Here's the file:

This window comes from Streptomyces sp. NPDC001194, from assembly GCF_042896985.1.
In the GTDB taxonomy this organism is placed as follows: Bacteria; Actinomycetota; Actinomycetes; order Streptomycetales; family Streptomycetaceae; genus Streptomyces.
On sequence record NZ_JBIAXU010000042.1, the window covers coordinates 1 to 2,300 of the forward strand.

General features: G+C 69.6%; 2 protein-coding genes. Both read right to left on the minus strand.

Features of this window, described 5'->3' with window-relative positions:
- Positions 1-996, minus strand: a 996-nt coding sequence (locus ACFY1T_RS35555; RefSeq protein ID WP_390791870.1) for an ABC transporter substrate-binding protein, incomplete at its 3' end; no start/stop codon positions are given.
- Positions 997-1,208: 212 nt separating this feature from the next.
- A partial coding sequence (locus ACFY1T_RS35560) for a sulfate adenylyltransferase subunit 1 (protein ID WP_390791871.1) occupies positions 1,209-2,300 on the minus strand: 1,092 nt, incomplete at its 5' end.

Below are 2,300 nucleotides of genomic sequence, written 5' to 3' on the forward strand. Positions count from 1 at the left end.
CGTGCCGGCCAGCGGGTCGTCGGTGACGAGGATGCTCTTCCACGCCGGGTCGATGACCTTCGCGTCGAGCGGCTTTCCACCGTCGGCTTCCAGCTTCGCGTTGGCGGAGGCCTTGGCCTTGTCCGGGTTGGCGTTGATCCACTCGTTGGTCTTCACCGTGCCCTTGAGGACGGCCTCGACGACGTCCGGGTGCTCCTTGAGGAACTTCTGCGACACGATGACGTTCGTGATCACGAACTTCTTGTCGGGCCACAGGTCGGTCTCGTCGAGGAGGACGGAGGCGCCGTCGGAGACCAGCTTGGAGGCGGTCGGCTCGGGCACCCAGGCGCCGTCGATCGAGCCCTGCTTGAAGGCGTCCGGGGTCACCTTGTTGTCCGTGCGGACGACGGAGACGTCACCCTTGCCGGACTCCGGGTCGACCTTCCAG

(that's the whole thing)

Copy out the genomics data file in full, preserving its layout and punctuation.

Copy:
This window comes from Streptomyces sp. NPDC001194, from assembly GCF_042896985.1.
In the GTDB taxonomy this organism is placed as follows: Bacteria; Actinomycetota; Actinomycetes; order Streptomycetales; family Streptomycetaceae; genus Streptomyces.
On sequence record NZ_JBIAXU010000042.1, the window covers coordinates 1 to 2,300 of the forward strand.

General features: G+C 69.6%; 2 protein-coding genes. Both read right to left on the minus strand.

Features of this window, described 5'->3' with window-relative positions:
- Positions 1-996, minus strand: a 996-nt coding sequence (locus ACFY1T_RS35555; RefSeq protein ID WP_390791870.1) for an ABC transporter substrate-binding protein, incomplete at its 3' end; no start/stop codon positions are given.
- Positions 997-1,208: 212 nt separating this feature from the next.
- A partial coding sequence (locus ACFY1T_RS35560) for a sulfate adenylyltransferase subunit 1 (protein ID WP_390791871.1) occupies positions 1,209-2,300 on the minus strand: 1,092 nt, incomplete at its 5' end.

Below are 2,300 nucleotides of genomic sequence, written 5' to 3' on the forward strand. Positions count from 1 at the left end.
CGTGCCGGCCAGCGGGTCGTCGGTGACGAGGATGCTCTTCCACGCCGGGTCGATGACCTTCGCGTCGAGCGGCTTTCCACCGTCGGCTTCCAGCTTCGCGTTGGCGGAGGCCTTGGCCTTGTCCGGGTTGGCGTTGATCCACTCGTTGGTCTTCACCGTGCCCTTGAGGACGGCCTCGACGACGTCCGGGTGCTCCTTGAGGAACTTCTGCGACACGATGACGTTCGTGATCACGAACTTCTTGTCGGGCCACAGGTCGGTCTCGTCGAGGAGGACGGAGGCGCCGTCGGAGACCAGCTTGGAGGCGGTCGGCTCGGGCACCCAGGCGCCGTCGATCGAGCCCTGCTTGAAGGCGTCCGGGGTCACCTTGTTGTCCGTGCGGACGACGGAGACGTCACCCTTGCCGGACTCCGGGTCGACCTTCCAG